People certainly ask me, “How do I get one of those crew shirts?” The only way I know to answer is to describe what River Relief crew does – travel all over the watershed doing the behind the scenes work that makes an event run smooth. Then I say, “It’s pretty much a personal decision. You decide that at this time in your life, you want to be part of the River Relief crew. And you email me and get on the crew list and when you can help, you come help.”
In St. Charles, and also the bigger Confluence area, we’ve been doing clean-ups since 2002. There’s a tribe of folks that always shows up for clean-ups in the area, and they form the base of our St. Lou crew. I don’t really know if these folks met through our events, around our campfires, or if they knew each other before because of their river-obsessed ways.
There’s Jim Denner, the anatomy teacher from Lindbergh High School. Every time we’re anywhere close, he brings 35 to 50 students – most of which have never been on the Missouri River before. This year there were two events close to St. Louis – in Washington in April and St. Charles this Sept. He brought kids to both. In Washington, the kids were in a hurry to get out of there after a morning of hard work, because that was their Prom Day…!
Tom Ball – a lifelong river educator and stream defender. He shows up when he can and leaves when he has to. From safety talk to tire wrangling to renditions of Neil Young around the campfire, it would be a sad clean-up if Tom didn’t show up. This time, he took the Fort Zumwalt Trashinators out on the river and showed 'em how it's done. That's him in the front there with the orange Americorps lifejacket.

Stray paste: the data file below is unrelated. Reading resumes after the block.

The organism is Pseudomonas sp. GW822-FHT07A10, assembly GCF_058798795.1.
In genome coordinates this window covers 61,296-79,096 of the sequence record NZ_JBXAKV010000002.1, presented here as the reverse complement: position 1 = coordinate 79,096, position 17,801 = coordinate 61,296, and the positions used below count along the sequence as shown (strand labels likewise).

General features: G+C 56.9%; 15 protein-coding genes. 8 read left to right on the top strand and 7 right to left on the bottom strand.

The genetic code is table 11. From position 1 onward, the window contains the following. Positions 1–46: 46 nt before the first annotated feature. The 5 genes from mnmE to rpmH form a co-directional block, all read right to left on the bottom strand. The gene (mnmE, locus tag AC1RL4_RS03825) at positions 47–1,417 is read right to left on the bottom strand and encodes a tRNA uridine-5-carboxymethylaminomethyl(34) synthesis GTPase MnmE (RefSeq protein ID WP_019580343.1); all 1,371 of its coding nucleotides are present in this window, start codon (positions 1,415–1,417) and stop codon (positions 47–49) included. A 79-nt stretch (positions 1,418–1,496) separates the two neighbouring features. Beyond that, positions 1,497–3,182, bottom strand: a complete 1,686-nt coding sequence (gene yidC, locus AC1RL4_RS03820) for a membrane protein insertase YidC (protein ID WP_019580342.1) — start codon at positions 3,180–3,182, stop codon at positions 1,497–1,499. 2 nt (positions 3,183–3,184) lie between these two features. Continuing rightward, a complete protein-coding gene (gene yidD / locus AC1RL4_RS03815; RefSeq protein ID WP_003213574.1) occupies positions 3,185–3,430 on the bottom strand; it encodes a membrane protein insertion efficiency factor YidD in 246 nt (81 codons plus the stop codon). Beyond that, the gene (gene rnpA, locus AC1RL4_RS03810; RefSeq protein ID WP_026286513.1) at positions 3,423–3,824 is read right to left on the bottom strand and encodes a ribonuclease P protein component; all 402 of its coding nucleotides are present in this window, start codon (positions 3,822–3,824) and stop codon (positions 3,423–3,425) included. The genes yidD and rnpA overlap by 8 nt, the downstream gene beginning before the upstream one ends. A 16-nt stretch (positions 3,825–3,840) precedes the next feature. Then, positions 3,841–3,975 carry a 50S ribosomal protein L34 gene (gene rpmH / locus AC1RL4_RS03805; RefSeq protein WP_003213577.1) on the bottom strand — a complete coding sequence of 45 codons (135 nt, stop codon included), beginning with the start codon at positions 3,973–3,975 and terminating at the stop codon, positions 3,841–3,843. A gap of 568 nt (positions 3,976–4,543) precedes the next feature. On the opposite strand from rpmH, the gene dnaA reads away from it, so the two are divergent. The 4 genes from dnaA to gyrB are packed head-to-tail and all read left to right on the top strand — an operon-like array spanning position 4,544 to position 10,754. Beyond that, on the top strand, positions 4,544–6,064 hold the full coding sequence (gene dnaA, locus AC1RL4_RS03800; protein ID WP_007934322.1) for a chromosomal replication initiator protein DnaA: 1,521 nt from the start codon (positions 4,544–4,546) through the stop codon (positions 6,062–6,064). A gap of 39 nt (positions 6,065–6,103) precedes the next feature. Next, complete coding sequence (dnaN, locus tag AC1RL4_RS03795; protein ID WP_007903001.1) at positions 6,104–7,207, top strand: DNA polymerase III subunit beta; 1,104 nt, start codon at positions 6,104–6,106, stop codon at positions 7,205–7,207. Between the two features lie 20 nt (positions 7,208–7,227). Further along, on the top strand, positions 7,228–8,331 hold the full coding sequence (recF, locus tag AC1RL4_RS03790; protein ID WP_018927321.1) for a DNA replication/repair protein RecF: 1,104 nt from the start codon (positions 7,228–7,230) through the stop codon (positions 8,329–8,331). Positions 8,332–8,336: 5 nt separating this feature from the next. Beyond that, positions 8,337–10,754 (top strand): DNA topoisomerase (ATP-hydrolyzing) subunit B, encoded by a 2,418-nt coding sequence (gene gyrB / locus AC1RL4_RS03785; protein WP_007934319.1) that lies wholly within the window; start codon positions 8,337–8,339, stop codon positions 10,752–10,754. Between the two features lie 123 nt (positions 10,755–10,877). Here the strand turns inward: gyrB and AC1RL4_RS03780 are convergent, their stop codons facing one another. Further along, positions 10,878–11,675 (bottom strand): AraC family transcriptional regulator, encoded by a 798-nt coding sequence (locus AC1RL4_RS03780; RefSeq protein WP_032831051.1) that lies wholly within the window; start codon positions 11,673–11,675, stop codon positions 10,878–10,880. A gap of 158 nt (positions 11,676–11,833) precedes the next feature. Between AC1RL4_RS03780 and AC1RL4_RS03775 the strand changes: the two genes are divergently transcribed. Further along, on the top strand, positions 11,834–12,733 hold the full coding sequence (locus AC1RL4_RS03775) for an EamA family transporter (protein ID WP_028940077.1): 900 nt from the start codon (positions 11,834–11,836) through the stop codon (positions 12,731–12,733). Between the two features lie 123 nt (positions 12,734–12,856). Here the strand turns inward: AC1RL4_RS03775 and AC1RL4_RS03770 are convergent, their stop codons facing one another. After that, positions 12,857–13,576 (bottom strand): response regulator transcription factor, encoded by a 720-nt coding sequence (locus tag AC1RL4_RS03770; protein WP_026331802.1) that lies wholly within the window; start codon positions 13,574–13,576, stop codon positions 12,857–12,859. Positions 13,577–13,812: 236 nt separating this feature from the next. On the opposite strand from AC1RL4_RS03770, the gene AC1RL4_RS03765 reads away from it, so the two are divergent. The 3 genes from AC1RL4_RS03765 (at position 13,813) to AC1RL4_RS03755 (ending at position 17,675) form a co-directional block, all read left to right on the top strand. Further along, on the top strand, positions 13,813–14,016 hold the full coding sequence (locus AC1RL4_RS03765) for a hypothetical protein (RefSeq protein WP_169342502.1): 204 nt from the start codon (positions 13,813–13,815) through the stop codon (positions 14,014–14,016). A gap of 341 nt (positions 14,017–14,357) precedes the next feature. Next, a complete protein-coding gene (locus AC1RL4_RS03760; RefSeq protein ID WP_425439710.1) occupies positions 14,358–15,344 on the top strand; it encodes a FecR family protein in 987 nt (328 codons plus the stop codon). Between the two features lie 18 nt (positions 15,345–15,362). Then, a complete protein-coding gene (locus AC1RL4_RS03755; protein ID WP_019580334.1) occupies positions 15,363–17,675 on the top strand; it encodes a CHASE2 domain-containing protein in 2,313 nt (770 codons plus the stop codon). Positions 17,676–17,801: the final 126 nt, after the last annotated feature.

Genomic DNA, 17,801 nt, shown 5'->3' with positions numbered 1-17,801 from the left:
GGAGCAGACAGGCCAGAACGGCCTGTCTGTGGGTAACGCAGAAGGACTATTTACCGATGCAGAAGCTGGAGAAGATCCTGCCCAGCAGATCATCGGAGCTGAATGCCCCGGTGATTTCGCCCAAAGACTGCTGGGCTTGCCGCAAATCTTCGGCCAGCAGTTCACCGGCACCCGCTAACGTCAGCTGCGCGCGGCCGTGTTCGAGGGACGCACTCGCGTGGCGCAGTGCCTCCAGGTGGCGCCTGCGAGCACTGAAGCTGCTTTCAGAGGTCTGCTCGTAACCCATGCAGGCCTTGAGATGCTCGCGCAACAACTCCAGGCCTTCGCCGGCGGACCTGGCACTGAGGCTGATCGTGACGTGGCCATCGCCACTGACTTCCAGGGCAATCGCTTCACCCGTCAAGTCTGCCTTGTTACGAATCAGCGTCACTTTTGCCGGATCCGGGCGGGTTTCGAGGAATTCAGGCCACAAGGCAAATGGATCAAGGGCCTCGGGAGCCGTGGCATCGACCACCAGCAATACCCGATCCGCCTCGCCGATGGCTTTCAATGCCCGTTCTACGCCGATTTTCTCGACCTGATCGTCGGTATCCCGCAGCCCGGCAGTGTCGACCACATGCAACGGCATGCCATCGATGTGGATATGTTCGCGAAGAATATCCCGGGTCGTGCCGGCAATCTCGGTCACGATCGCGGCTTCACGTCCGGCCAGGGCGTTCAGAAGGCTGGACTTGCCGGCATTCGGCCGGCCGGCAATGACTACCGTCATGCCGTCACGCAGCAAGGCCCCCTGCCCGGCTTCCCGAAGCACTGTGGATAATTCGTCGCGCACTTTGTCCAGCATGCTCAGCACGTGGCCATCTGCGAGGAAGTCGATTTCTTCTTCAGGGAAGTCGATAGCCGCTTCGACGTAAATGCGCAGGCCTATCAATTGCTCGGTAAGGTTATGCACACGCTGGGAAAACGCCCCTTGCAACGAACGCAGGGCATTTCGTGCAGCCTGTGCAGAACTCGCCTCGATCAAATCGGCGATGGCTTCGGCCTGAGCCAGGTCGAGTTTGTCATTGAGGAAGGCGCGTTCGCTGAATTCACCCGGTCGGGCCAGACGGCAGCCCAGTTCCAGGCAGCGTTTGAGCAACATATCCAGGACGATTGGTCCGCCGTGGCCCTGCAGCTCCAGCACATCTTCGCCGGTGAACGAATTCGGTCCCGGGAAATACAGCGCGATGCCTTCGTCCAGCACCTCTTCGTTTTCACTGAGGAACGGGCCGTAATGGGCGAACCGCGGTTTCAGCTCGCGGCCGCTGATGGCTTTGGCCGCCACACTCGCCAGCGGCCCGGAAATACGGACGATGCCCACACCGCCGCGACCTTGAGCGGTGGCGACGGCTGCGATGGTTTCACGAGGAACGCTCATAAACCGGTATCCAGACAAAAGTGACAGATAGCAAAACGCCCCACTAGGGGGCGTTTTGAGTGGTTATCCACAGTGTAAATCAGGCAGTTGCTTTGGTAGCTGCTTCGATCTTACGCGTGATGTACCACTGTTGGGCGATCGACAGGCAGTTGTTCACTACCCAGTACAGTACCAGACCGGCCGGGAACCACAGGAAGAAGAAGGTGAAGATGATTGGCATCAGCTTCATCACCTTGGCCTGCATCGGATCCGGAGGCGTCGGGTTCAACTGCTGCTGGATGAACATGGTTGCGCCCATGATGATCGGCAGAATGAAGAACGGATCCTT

Mighty 211 – this crew is Stream Team #211 from the Meremec River at Arnold. In St. Charles this year, Bernie Arnold and Laurie Fauretti both came to help. Bernie brought his tire trailer, worked the lifejacket pile then hopped on the river to haul in garbage. After working registration into shape, Laurie got lunch going then did the afternoon trash haul. At 211 clean-ups she usually helps organize the lunches and was glad for the chance to leave the food scene and hit the river. Boy do I know that feeling… going to someone else’s event and getting to do the actual work.
Craig Holt – Craig started showing up to River Relief clean-ups about five years ago. He’d usually come a day early, get his own camp set up, then be there to help every step of the way. I remember last time we had a big event at Columbia Bottoms and he showed up with a pot of stew when we arrived with no dinner plans. This time, Craig couldn’t get there ‘til Saturday morning. We actually had a ceremony to conjure up Craig the night before.
Craig on the left and Rod on the right load up Greg Dennigmann's bucket with river trash.
photo by Alicia Pigg.
photo by Alicia Pigg.
Big Muddy Adventures – these guys are our true partners in the Confluence area. They are their own river clean-up crew, by canoe only. Mike Clark and Betsy Tribble show up with their Clipper Canoe (seats 12) and hit the river with big smiles whether they have a crew or not. Then proceed to fill that boat with trash on their way downstream. Betsy and Mike also take a group of students called the River Kids out in canoes once a month to clean up and experience the two mightiest rivers in the country: the Missouri and Mississippi.
Francis Baum – this guy started his own environmental organization of fellow Boeing workers. BEEP – Boeing Employees for Environemental Protection. He travels across the state to help with River Relief events, and this time he took on the dispatch position – scouting the trash on Friday then sending folks out there to pick it up on Saturday morning. He was a little bummed this year that “Talk Like a Pirate Day” landed on the day after the clean-up….
Many other friends and familiar faces joined us on the riverfront that day. Along with over 250 other state-wide volunteers picking up trash, sorting out recyclables, piloting (and fixing) boats, teaching and learning, serving and being served, this group of local folks made this event happen.
Although everyone felt tired at the end of the day, no one felt broken. In fact, after a dinner graciously donated by Trailhead Brewing across the street and gathered around a campfire sharing stories, we all felt a little healed. I’m pretty sure we healed each other, and the river healed us all.